We know that we can get to the asteroids and we know what kind of resources we can expect to find when we get there. The next step is to obtain the resources from the asteroid through mining. Mining in one form or another has existed on Earth for thousands of years and over that time the techniques used have been refined to make them as efficient as possible.12 That said the unique environment of space offers a whole new set of challenge that would need to be overcome for certain techniques to work.
This technique involves scraping away layers of the object one at a time in a defined area. On Earth, it is used to excavate ore that is close to the surface and make it easily accessible by scraping away the layers of dirt covering it.14 This method is very useful when it comes to the collection of large amounts of material. In zero-g however this process may run into issues with a lot of material escaping by floating away as the excavation area is exposed to open space. Often explosives like TNT are used on earth to loosen up rock for excavation. In space however explosives are generally not a good idea, (High velocity debris with no gravity or physical barrier to slow it down) so a relatively soft asteroid that requires no blasting would be ideal for this method.
This technique is used on Earth for large volume collection of resources deep below the surface and is what is often thought of as traditional mining.15 At the moment this is the most likely option as it allows for a closed environment which can be a great advantage for dealing with zero-g. It gives you places to mount drills and other heavy equipment as well as making the collection of loose material easier as it is trapped in the tunnel. Theoretically, due to the physical barrier of the tunnel and with a hard enough asteroid and careful planning, blasting with explosives could be performed in this environment.
This technique is not used on Earth in the same way as it would be in space making it a unique process. This method would involve encapsulating a smaller asteroid that contains resources with relatively low melting temperatures, (I.e.: Water-Ice) and slowly raising the temperature using energy from the Sun. Once the water has melted and boiled off the vapour can be collected and re-condensed for use. This would likely leave some material behind but it is a quick and low effort option when compared to some of the others previously discussed.16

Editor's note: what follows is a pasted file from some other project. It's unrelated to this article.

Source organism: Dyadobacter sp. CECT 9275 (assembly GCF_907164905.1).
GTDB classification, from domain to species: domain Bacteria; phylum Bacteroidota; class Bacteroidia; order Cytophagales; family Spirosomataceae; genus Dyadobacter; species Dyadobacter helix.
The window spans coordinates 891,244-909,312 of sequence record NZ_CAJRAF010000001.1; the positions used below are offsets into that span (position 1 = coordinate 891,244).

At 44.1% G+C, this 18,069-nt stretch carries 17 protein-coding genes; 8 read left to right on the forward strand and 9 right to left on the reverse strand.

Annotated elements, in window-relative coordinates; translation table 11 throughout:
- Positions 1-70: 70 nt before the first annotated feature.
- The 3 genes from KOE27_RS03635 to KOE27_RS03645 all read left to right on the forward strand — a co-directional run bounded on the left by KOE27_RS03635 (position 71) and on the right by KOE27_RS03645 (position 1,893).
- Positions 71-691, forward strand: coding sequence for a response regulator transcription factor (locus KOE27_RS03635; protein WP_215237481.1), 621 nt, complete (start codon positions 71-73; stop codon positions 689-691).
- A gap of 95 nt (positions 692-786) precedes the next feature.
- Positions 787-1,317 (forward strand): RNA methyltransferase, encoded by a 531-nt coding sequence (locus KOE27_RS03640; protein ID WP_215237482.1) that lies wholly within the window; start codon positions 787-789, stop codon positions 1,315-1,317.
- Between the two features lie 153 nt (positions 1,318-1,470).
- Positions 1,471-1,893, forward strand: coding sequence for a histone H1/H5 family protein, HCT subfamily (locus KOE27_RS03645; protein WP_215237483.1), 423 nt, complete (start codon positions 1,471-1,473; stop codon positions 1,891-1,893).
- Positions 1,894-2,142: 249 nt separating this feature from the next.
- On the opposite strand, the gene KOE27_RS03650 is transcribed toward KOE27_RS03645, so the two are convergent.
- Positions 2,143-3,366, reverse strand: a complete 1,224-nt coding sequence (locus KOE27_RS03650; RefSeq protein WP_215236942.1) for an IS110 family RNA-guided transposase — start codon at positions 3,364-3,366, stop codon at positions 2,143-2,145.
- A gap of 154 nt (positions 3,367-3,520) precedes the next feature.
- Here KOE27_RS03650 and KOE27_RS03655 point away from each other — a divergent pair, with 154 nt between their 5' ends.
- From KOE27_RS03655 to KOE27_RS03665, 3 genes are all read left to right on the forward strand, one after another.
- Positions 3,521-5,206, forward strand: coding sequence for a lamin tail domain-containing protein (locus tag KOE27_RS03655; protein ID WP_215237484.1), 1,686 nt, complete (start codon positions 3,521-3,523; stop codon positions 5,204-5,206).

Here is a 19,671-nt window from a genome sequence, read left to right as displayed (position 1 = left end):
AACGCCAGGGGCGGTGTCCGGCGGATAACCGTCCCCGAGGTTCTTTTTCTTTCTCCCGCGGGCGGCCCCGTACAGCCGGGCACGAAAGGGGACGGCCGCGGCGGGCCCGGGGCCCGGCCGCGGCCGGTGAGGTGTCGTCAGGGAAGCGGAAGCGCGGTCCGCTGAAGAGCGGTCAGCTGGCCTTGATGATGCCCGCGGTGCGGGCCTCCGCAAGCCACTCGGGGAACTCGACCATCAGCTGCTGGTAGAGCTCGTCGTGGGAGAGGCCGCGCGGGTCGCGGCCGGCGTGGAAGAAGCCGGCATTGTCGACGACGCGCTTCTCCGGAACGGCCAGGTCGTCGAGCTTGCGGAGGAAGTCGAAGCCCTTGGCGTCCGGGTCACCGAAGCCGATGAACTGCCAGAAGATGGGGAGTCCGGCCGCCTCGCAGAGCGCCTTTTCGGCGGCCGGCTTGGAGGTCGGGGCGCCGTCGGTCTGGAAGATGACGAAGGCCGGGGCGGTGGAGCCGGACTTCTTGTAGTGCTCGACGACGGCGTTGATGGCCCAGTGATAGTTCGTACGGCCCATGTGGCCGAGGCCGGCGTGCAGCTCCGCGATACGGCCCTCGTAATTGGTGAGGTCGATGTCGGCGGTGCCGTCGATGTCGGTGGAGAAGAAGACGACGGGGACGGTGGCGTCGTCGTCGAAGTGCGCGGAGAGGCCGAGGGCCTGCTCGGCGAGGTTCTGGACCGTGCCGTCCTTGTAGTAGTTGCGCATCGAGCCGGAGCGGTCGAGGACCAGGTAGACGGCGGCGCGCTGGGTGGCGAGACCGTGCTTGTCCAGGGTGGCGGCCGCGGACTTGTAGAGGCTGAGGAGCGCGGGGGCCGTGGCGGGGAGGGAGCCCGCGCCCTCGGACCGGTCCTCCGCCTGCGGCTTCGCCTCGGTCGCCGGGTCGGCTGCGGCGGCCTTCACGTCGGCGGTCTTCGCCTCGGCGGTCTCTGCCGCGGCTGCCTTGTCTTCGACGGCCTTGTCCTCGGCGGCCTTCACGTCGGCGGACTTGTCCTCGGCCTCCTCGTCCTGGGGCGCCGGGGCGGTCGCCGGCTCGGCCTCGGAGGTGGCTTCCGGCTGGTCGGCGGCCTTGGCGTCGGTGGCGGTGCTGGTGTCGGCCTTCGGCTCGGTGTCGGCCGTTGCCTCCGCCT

The variety of possible techniques available for different situations shows that the physical mining of asteroids is possible with enough planning and technology. Aside from the challenges presented by operating in zero gravity another problem to conquer with the required equipment is weight. On Earth, many of these machines are extremely heavy 17 which can be a problem if you are launching them into space on a rocket that can only lift so much. If the weight can be shaved down on this equipment, like it has on other equipment adapted for space, then it is reasonable to think it may be a feasible solution. Once we can get the equipment to the asteroid it is a process of trial and error to determine what methods work.
Possible Uses and Processing of Material
It is possible to get to the asteroids, know what resources to collect, and to go through the physical process of collecting them. Now comes the most important part, making use of the resources. Through some creative chemistry there is a wide variety of uses for some of the simpler materials like hydrogen, oxygen, and carbon. Industrial metals can also serve their purpose in space without having to be transported all the way back to Earth. Let's go a little more in depth on some of the uses of these materials:
The simplest element on the periodic table, Hydrogen extracted from water and other compounds have a wide variety of uses in space including fuel, electricity, and water. Cryogenic liquid hydrogen has been used as a rocket propellant since as early as 1956.18 Due to its low weight and high combustion rate it makes an excellent choice for rocket engines both in space and in the atmosphere. It is currently used in combination with liquid oxygen on many rockets including the Atlas 5 and Delta IV19 and will likely continue to be used far into the future. Hydrogen can be also used as a monopropellant in the form of Hydrogen Peroxide for reaction control systems on spacecraft.
For electricity and water one can take advantage of the technology of fuel cells which use a chemical reaction over a charged catalyst to create electricity. In the case of Hydrogen, a fuel cell uses its reaction with Oxygen over a charged catalyst of Platinum to create electricity, with the by-products of water and heat.20 This technology is extremely useful as it gives two important resources for a spacecraft and was used onboard the Space Shuttle.
Oxygen can be used for fuel, electricity, water, and breathable air; all of which are extremely valuable and essential for long-term human spaceflight. In much the same way as hydrogen, liquid oxygen can be used as a rocket propellant in the form of a fuel or an oxidizer as it is extremely combustible. This liquid oxygen, or LOX, has been used in many liquid fuel spacecraft including the space shuttle, Saturn V, Falcon 9, and the Soyuz.21, 22